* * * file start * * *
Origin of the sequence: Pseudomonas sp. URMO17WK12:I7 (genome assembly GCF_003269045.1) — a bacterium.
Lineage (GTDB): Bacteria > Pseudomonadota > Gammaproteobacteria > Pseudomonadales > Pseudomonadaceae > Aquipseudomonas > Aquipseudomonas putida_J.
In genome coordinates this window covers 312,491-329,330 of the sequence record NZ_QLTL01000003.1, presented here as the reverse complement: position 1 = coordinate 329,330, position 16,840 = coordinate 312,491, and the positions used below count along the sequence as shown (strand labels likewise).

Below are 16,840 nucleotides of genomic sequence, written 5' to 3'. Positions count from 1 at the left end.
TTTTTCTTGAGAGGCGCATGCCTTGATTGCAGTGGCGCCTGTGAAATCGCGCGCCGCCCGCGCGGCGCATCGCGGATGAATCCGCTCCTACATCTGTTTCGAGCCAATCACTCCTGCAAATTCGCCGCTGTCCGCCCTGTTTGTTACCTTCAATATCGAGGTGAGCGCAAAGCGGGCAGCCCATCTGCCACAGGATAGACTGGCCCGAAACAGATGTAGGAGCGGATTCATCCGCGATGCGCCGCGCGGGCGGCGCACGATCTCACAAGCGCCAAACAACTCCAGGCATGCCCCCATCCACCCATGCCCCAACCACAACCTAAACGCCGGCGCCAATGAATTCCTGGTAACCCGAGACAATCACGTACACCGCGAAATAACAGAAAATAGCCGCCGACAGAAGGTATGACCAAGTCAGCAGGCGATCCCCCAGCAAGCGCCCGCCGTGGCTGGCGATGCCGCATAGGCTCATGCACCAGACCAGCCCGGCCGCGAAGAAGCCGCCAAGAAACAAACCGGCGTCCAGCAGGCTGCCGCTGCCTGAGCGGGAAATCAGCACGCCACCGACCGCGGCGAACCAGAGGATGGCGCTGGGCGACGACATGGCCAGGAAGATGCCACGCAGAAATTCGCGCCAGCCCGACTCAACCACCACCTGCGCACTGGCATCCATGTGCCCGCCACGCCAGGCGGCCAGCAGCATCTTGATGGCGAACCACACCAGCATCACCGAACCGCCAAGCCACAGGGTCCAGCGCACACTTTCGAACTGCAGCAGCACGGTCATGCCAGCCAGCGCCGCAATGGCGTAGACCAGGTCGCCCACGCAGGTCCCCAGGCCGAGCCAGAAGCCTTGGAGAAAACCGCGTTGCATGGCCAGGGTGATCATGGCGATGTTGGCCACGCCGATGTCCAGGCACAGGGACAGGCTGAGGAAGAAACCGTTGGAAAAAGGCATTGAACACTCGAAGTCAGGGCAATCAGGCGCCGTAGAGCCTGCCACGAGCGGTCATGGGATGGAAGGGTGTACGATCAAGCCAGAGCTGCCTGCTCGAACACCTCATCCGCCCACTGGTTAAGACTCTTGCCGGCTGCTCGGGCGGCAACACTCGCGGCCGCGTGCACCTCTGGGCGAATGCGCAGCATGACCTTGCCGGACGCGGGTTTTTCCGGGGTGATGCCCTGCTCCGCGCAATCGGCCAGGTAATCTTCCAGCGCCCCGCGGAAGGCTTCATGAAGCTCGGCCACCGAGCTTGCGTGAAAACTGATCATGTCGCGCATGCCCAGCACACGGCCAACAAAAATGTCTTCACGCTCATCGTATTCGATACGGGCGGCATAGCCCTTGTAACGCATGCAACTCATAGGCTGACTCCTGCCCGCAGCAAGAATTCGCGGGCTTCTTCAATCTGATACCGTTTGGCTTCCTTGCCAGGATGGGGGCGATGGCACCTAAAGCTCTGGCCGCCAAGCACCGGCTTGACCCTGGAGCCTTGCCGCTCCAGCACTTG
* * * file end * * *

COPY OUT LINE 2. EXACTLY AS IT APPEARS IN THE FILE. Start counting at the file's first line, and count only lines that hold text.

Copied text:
Lineage (GTDB): Bacteria > Pseudomonadota > Gammaproteobacteria > Pseudomonadales > Pseudomonadaceae > Aquipseudomonas > Aquipseudomonas putida_J.